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Preemployment Screening and Testing: Federal

Preemployment Screening and Testing requirements by state

Authors: Anthony J. Oncidi, Natalie A. Rainforth and Adam W.G. Freed, Proskauer Rose LLP


  • The preemployment screening and testing process touches on a number of employment law issues, including employee privacy, negligent hiring and discrimination. This section highlights the key challenges that arise during the application, investigation, interview and testing phases of hiring. See Employee Management > Employee Privacy.
  • Federal and state law restrict the use of credit information for employment purposes. Good credit requirements may be challenged under Title VII of the Civil Rights Act as having a disparate impact on minority applicants if there are no legitimate business reasons for maintaining them. See Conducting Credit Checks.
  • The Fair Credit Reporting Act of 1970 limits the information employers can obtain about employees and applicants through outside consumer reporting agencies. See Complying With the Fair Credit Reporting Act.
  • To protect against negligent hiring lawsuits, employers should conduct background checks and employment verifications with the utmost care. At times, however, this process can be at odds with employee privacy laws. Additionally, new "Ban the Box" legislation makes it difficult in some jurisdictions to obtain criminal background information about prospective employees. See Background Checks.
  • Federal law prohibits employers from hiring individuals who are not authorized to work in the United States. Electronic verification systems can help employers determine whether a new hire is authorized to work in the country. Pending and enacted legislation at the state and federal levels reflect a movement to make such systems mandatory. See Using E-Verify to Check Immigration Status.
  • Employers may not discriminate against job applicants in the preemployment screening and interviewing process. Employers should follow Equal Employment Opportunity Commission (EEOC) guidance and their state agency's own anti-discrimination regulations regarding permissible questions to ask candidates. See EEOC Guidelines.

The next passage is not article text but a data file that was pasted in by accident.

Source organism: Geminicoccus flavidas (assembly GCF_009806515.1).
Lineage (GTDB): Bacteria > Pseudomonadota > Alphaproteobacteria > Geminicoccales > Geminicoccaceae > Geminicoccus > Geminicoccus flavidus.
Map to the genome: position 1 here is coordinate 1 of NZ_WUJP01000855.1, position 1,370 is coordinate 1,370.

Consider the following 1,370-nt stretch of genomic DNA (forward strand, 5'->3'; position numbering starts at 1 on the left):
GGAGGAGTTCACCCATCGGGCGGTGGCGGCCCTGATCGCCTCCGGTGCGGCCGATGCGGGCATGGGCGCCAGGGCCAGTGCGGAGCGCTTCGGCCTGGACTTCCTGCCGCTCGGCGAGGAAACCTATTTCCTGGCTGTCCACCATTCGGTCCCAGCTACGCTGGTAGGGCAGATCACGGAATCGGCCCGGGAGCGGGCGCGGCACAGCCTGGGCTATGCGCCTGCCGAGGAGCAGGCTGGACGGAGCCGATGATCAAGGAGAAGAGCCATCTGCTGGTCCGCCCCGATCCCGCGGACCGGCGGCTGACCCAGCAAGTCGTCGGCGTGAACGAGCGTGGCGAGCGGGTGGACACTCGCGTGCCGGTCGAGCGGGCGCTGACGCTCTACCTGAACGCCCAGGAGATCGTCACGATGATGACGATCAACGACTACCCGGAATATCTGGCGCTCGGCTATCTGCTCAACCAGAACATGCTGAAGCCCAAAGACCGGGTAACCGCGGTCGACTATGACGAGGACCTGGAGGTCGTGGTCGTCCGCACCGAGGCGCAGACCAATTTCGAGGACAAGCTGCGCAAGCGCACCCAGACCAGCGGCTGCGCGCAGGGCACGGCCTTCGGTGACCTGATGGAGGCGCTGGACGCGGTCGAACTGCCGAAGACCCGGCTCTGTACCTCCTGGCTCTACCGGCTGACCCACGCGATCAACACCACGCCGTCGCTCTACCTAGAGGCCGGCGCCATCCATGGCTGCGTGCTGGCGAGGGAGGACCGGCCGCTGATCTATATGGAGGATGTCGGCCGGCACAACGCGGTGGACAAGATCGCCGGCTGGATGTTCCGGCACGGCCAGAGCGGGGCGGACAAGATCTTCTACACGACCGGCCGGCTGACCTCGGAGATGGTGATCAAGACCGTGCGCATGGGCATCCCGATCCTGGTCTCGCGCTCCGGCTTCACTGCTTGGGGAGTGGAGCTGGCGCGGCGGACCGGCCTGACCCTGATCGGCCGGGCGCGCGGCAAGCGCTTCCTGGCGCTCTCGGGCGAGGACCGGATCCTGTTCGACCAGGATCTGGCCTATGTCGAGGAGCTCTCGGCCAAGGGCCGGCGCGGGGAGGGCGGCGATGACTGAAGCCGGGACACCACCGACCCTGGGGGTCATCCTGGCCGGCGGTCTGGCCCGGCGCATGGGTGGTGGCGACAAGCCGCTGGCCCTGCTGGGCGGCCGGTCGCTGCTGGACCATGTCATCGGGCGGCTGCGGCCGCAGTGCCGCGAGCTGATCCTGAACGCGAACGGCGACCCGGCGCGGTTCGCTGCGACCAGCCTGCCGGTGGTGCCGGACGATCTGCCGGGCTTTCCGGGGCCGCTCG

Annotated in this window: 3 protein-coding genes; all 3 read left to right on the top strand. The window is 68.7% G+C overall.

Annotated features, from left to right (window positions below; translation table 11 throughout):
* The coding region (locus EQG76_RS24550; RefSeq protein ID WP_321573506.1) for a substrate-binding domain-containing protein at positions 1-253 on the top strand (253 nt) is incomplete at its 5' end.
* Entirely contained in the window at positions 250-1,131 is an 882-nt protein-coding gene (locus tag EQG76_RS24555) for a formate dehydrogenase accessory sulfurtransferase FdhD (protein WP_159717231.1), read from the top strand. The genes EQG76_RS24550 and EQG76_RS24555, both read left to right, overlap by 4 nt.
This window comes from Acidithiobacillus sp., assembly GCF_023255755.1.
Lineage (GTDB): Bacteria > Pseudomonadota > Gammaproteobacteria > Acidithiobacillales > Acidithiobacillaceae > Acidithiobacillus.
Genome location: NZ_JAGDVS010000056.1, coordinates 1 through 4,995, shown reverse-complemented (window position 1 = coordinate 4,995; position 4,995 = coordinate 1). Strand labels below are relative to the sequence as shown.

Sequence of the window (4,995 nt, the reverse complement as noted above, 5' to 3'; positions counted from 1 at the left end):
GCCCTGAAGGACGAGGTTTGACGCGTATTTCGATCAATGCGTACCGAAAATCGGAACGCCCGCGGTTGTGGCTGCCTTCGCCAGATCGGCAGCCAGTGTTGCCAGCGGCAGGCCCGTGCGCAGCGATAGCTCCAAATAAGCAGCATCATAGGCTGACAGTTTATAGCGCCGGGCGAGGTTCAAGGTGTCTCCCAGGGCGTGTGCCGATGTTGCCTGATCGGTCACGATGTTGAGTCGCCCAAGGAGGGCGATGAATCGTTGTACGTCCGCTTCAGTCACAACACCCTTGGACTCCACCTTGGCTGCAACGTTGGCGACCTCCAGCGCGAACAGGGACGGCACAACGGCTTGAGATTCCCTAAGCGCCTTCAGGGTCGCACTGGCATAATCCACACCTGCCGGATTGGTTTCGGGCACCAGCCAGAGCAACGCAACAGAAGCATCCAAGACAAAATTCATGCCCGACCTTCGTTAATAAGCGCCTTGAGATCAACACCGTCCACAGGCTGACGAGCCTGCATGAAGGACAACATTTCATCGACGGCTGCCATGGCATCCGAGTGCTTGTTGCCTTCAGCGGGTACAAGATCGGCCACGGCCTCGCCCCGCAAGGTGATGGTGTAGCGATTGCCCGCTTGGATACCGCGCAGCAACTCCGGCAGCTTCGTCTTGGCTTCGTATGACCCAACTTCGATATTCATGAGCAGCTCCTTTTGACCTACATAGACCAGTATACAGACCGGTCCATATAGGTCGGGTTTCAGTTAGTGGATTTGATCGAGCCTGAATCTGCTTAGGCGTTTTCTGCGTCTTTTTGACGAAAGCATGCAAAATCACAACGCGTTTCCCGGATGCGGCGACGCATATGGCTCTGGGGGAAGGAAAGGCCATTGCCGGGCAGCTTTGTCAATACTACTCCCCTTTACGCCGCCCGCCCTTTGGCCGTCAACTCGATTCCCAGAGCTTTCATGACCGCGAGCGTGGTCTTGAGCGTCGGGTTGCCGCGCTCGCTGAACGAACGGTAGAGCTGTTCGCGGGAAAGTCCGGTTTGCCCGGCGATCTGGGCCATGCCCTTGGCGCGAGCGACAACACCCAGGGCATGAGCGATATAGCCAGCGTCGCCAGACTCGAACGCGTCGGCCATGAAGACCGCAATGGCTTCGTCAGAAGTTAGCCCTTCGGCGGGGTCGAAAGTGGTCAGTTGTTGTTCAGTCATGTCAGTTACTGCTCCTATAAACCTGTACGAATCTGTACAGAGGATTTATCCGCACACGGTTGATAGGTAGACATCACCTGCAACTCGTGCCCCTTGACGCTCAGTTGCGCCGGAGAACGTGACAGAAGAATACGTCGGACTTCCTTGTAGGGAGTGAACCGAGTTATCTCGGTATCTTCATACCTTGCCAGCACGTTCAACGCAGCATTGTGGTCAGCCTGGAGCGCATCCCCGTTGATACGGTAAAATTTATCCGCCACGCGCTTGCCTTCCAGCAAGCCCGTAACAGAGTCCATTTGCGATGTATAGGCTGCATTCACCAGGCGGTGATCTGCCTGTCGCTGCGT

• Preemployment testing for illegal drugs, even medical marijuana, generally is permitted so long as it is nondiscriminatory and adheres to certain standards. However, alcohol testing may only take place after an employment offer is made, and must be job related and consistent with business necessity. See Drug and Alcohol Testing Programs.
  • Prior to extending an offer of employment, an employer may ask questions concerning whether the applicant is currently using, or has previously used, alcohol or drugs illegally. But the employer cannot ask how frequently or in what quantities the applicant used drugs or alcohol, or any question likely to elicit information about a past addiction. Following the offer, these questions may be asked if they are job related and consistent with business necessity. See Drug and Alcohol Testing Programs.
  • Employers may not conduct medical examinations prior to an offer of employment, but they may do so after an offer has been made if the examinations are done for all applicants entering into a particular job category, so as not to unlawfully discriminate against individuals who have or are perceived to have disabilities. The examinations also must be job-related and consistent with business necessity. Genetic testing is not permitted of job applicants. See Medical Testing.
  • Physical fitness examinations are permitted prior to an offer of employment if they do not amount to a medical examination. Fitness examinations that do amount to medical examinations may be conducted after the offer is made, so long as they are job related and consistent with business necessity. Employers should be wary, though, of fitness tests that create a disparate impact without serving a legitimate business purpose. See Applying Physical Fitness Requirements.
  • Intelligence testing is a permitted practice so long as it does not discriminate against a protected class without having a legitimate business purpose. Employers may not throw out tests that favor majority groups unless they have a strong basis in evidence that using the test would lead to disparate impact liability. See Intelligence Testing.